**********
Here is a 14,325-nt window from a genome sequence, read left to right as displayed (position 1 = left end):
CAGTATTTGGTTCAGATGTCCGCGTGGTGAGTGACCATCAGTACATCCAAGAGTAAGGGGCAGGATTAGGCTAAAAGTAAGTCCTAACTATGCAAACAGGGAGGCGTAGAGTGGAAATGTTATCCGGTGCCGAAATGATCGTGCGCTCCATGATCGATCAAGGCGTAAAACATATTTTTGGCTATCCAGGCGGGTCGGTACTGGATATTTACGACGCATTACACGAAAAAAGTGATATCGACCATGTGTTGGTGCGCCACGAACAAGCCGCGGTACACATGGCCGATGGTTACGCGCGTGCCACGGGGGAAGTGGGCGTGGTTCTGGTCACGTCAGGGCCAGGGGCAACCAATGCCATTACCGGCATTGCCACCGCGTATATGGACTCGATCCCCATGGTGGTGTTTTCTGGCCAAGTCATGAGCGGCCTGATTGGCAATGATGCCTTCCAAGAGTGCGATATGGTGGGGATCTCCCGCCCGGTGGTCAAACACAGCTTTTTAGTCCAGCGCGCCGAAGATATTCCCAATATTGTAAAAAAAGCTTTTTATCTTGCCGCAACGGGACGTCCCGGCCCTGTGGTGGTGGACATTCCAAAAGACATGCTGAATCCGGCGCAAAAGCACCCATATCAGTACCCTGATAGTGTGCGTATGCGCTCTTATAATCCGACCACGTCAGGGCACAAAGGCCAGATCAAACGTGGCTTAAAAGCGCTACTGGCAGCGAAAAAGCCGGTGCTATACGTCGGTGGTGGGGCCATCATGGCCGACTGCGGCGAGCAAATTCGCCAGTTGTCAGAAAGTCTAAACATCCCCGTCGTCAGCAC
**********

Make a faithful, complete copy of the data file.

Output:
Here is a 14,325-nt window from a genome sequence, read left to right as displayed (position 1 = left end):
CAGTATTTGGTTCAGATGTCCGCGTGGTGAGTGACCATCAGTACATCCAAGAGTAAGGGGCAGGATTAGGCTAAAAGTAAGTCCTAACTATGCAAACAGGGAGGCGTAGAGTGGAAATGTTATCCGGTGCCGAAATGATCGTGCGCTCCATGATCGATCAAGGCGTAAAACATATTTTTGGCTATCCAGGCGGGTCGGTACTGGATATTTACGACGCATTACACGAAAAAAGTGATATCGACCATGTGTTGGTGCGCCACGAACAAGCCGCGGTACACATGGCCGATGGTTACGCGCGTGCCACGGGGGAAGTGGGCGTGGTTCTGGTCACGTCAGGGCCAGGGGCAACCAATGCCATTACCGGCATTGCCACCGCGTATATGGACTCGATCCCCATGGTGGTGTTTTCTGGCCAAGTCATGAGCGGCCTGATTGGCAATGATGCCTTCCAAGAGTGCGATATGGTGGGGATCTCCCGCCCGGTGGTCAAACACAGCTTTTTAGTCCAGCGCGCCGAAGATATTCCCAATATTGTAAAAAAAGCTTTTTATCTTGCCGCAACGGGACGTCCCGGCCCTGTGGTGGTGGACATTCCAAAAGACATGCTGAATCCGGCGCAAAAGCACCCATATCAGTACCCTGATAGTGTGCGTATGCGCTCTTATAATCCGACCACGTCAGGGCACAAAGGCCAGATCAAACGTGGCTTAAAAGCGCTACTGGCAGCGAAAAAGCCGGTGCTATACGTCGGTGGTGGGGCCATCATGGCCGACTGCGGCGAGCAAATTCGCCAGTTGTCAGAAAGTCTAAACATCCCCGTCGTCAGCAC